Perhaps as a disclaimer I should start off by admitting that I am an idiot.
To set the scene:
I was staying in Paris for a week in April of 2009 with my Aunt during my travels. An Australian friend, who was living in Germany that year, was in Paris for the weekend. On this night of nights, we explored some clubs and bars and then tried to find our way home in the pouring rain while a drunk man harassed us. He followed us until my friend told him rather directly to leave us alone.
“What’s wrong with you, Lia?” She asked. “You just stood there and didn’t stand up for yourself. That’s not like you.”
It wasn’t. I felt out of it.
We got a cab to my Aunt’s house, where my friend could then walk on to her hostel. Outside my Aunt’s block of apartments a few guys were hanging around. They started talking to us and I was excited by the opportunity to put my poor French into use.
My friend, bewildered, spoke German until she was too fed up and left. I stayed a while longer, talking to the guys. Other guys walked past; apparently everyone knew each other and so I was introduced to each newcomer with a kiss and sometimes a hug.
Eventually, I managed to break away and I entered my Aunt’s apartment. Then it hit me. Terrified, I plunged my hand into my side bag: nothing.
My wallet and passport were missing. I was overwhelmed; I was going to London in a few days! What could I possibly do?
I figured I had two choices: go to my Aunt’s or go outside. I opted for the latter.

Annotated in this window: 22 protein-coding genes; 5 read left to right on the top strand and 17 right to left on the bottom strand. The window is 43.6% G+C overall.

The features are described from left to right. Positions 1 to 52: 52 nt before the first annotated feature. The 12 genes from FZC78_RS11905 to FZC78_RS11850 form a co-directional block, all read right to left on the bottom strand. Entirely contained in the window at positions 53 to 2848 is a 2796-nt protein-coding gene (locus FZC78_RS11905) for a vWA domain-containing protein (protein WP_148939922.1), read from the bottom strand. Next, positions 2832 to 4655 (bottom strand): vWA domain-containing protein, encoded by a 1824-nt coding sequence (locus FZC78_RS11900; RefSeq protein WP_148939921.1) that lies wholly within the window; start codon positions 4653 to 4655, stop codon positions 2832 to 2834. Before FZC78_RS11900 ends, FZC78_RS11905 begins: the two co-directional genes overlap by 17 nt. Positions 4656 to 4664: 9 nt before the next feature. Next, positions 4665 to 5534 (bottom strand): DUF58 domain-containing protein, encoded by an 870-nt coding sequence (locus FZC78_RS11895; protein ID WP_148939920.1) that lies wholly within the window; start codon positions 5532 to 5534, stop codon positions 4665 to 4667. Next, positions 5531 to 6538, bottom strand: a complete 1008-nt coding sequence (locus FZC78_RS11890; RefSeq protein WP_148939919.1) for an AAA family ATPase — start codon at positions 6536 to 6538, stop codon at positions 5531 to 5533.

I marched back out defiantly. I had paid for the cab so I knew I had had my wallet until then. I scoured the street but to no avail. I burst into tears and the clouds joined me in my misery. I saw the two guys who had first approached us (let’s call them Pierre and Jean) still standing around. I told them what had happened in broken French and English. They could offer no help, they told me. “Go home to your Aunt and call the Embassy in the morning”.
“But I need my passport!” I stressed.
Some men returning home noticed me bawling and inquired. I relayed the situation. “We don’t trust the guys you met,” they told me. “They probably took it.” They had a chat to the guys but came back empty-handed. “Whoever took it isn’t going to give it back to you. Go home, call the Embassy.”
No, I would not. I was not going to miss my plane to London! I thought that if I stayed there and showed how desperate I was the thief would take pity on me.
And two hours later, they did. Pierre and Jean said they’d “chat” to their friends and see if they could get back my passport. Pierre left and Jean told me he was fighting the others on my behalf. As if.
Pierre then returned, brandishing my stolen items. I had lost 25 euros and my passport was sodden but I couldn’t keep a smile off my face.
I said it was time to go home. “What? No kiss for the hero?” Said Pierre. Jean asked Pierre if he could give us five minutes alone. I pushed them both away and told them to get lost.
I was finally my strong self again.
Later, I realised how lucky I’d been. I was in a foreign city, in a rough neighbourhood; a lone girl with a bunch of strange guys. Someone was watching over me that night.
During our Melbourne getaway, we asked quite a few people which city they preferred: Melbourne or Sydney. The response was inevitably Melbourne. At first, I was pitching my tent with this camp too, until …
Back in Sydney, I went to see Antony play at the Sydney Opera House with my Mum. Before he came on stage, we amused ourselves by observing the demographic of the audience. His followers range from conservatively-dressed regular couples to potentials for The Rocky Horror Show. Perhaps it was the divine singing, or the glass of champagne I’d consumed during intermission, but something in me clicked.
I love Sydney.